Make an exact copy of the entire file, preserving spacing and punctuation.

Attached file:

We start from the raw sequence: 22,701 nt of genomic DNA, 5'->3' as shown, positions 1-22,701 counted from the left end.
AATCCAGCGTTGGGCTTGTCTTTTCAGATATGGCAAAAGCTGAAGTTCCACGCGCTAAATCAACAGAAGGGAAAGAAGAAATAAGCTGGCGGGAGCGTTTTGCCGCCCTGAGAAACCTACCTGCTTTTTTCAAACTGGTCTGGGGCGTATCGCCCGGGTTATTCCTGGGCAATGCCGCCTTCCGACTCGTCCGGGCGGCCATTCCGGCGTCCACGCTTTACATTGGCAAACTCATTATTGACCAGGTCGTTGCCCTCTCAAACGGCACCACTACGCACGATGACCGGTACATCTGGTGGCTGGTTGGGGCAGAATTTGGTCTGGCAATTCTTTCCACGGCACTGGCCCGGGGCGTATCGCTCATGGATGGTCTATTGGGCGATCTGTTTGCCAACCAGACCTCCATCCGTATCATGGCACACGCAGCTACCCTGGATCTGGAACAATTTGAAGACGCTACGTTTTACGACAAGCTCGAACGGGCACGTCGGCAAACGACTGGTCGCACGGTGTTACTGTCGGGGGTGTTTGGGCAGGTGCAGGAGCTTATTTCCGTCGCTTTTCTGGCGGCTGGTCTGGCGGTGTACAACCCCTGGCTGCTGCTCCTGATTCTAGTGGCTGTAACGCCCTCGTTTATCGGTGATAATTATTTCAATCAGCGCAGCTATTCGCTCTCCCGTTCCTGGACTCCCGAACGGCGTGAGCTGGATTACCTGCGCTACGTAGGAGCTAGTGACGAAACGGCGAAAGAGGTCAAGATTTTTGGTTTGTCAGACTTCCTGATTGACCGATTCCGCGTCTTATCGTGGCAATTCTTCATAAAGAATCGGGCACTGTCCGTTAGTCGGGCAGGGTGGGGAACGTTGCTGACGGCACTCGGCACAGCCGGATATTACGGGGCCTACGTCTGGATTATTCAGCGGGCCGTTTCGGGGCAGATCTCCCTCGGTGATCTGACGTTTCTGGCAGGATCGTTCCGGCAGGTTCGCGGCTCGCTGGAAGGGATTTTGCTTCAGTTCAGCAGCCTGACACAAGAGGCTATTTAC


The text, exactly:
We start from the raw sequence: 22,701 nt of genomic DNA, 5'->3' as shown, positions 1-22,701 counted from the left end.
AATCCAGCGTTGGGCTTGTCTTTTCAGATATGGCAAAAGCTGAAGTTCCACGCGCTAAATCAACAGAAGGGAAAGAAGAAATAAGCTGGCGGGAGCGTTTTGCCGCCCTGAGAAACCTACCTGCTTTTTTCAAACTGGTCTGGGGCGTATCGCCCGGGTTATTCCTGGGCAATGCCGCCTTCCGACTCGTCCGGGCGGCCATTCCGGCGTCCACGCTTTACATTGGCAAACTCATTATTGACCAGGTCGTTGCCCTCTCAAACGGCACCACTACGCACGATGACCGGTACATCTGGTGGCTGGTTGGGGCAGAATTTGGTCTGGCAATTCTTTCCACGGCACTGGCCCGGGGCGTATCGCTCATGGATGGTCTATTGGGCGATCTGTTTGCCAACCAGACCTCCATCCGTATCATGGCACACGCAGCTACCCTGGATCTGGAACAATTTGAAGACGCTACGTTTTACGACAAGCTCGAACGGGCACGTCGGCAAACGACTGGTCGCACGGTGTTACTGTCGGGGGTGTTTGGGCAGGTGCAGGAGCTTATTTCCGTCGCTTTTCTGGCGGCTGGTCTGGCGGTGTACAACCCCTGGCTGCTGCTCCTGATTCTAGTGGCTGTAACGCCCTCGTTTATCGGTGATAATTATTTCAATCAGCGCAGCTATTCGCTCTCCCGTTCCTGGACTCCCGAACGGCGTGAGCTGGATTACCTGCGCTACGTAGGAGCTAGTGACGAAACGGCGAAAGAGGTCAAGATTTTTGGTTTGTCAGACTTCCTGATTGACCGATTCCGCGTCTTATCGTGGCAATTCTTCATAAAGAATCGGGCACTGTCCGTTAGTCGGGCAGGGTGGGGAACGTTGCTGACGGCACTCGGCACAGCCGGATATTACGGGGCCTACGTCTGGATTATTCAGCGGGCCGTTTCGGGGCAGATCTCCCTCGGTGATCTGACGTTTCTGGCAGGATCGTTCCGGCAGGTTCGCGGCTCGCTGGAAGGGATTTTGCTTCAGTTCAGCAGCCTGACACAAGAGGCTATTTAC